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Methanol-to-hydrogen firm planning capital raise

An early-stage provider of distributed methanol-to-hydrogen solutions is planning a capital raise as it scales up.

Kaizen Clean Energy, a Houston-based methanol-to-hydrogen fuel company, is planning to raise additional capital in support of upcoming projects.

The company, which uses methanol and water to produce hydrogen with modular units, recently completed a funding round led by Balcor Companies, in which Balcor took a minority interest in Kaizen.

Additional funding in the capital raise was provided by friends and family, Kaizen co-founder and chief commercial officer Eric Smith said in an interview.

But with its sights on larger project opportunities this year, the company is already targeting an additional capital raise to support continued growth, Smith said. He declined to comment further on the capital raise and potential advisors, but noted that the company’s CFO, Craig Klaasmeyer, is a former Credit Suisse banker.

Kaizen’s methanol model utilizes a generator license from Element 1 and adds in systems to produce power or hydrogen, targeting the diesel generator market, EV charging and microgrids as well as hydrogen fueling and industrial uses.

Compared to trucking in hydrogen, the model using methanol, an abundant chemical, cuts costs by around 50%, Smith said, noting that Kaizen’s containers are at cost parity with diesel.

In addition, the Kaizen container is cleaner than alternatives, producing no nitric or sulfur oxide, according to Smith. Its carbon intensity score is 45, compared to 90 for the California electric grid and 100 for diesel generators.

Smith also touts a streamlined permitting process for Kaizen’s containerized product. The company recently received a letter of exemption for the container from a California air district due to low or no emissions. The product similarly does not require a California state permit and similarly, when off grid, no city permits are required, he added.

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BlackRock’s Navigator CO2 pipeline files updated permit application

Facing local opposition, BlackRock’s $3.4bn Navigator CO2 pipeline has filed an updated permit application with the Illinois Commerce Commission.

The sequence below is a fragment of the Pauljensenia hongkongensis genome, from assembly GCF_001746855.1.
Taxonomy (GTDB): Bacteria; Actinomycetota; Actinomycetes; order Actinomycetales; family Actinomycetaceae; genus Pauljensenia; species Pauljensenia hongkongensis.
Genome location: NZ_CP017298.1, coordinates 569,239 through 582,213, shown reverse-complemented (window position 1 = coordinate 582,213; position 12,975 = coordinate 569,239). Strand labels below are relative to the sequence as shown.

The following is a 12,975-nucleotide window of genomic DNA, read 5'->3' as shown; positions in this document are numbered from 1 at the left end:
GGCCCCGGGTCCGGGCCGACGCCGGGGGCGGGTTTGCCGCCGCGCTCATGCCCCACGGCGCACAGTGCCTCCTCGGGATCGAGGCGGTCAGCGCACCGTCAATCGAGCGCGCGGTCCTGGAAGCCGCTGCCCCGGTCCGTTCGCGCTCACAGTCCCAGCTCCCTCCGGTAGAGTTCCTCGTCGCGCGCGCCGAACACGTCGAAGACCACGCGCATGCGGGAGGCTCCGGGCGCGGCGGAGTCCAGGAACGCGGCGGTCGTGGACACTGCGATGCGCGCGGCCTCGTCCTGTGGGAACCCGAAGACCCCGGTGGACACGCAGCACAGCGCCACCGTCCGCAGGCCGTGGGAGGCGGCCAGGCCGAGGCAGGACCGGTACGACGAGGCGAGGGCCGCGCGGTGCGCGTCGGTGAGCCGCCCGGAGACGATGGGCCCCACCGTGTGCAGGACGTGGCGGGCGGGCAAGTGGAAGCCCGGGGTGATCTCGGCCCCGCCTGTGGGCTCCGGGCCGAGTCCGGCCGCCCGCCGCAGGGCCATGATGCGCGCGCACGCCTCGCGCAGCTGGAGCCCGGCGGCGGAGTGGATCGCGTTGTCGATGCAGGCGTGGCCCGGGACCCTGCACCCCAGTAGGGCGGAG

BlackRock-backed Navigator CO2 Ventures has filed an updated permit application with the Illinois Commerce Commission.

The new proposal reflects an expanded scope of the carbon capture, utilization, and storage project, Heartland Greenway, and includes the addition of 42 miles of proposed pipeline that will connect to additional permanent storage locations in central Illinois.

The Navigator CO2 pipeline has faced pushback from residents and local authorities across its footprint. Proponents previously withdrew an application for eminent domain powers in Illinois after state regulators said the filing was incomplete. The company then announced it would reapply with an expanded route.

The project scope includes 21 carbon dioxide collection points – at midwestern biofuel plants – along with 1,350 miles of new pipeline and four booster stations across Illinois, Iowa, Minnesota, Nebraska, and South Dakota.

Project costs, including capture and sequestration facilities, are projected at approximately $3.4bn.

The proposed pipeline is contracted with industrial producers to capture, transport, and store up to 10 million metric tons of CO2 annually. When fully expanded, the system will be able to transport up to 15 MMT of CO2 annually, according to documentation. Construction of the project is expected to commence in 2Q24 pending receipt of regulatory approvals.

Equity funding for the project is primarily sourced from BlackRock’s Global Energy & Power Infrastructure Fund III, which has committed equity of $5.1bn.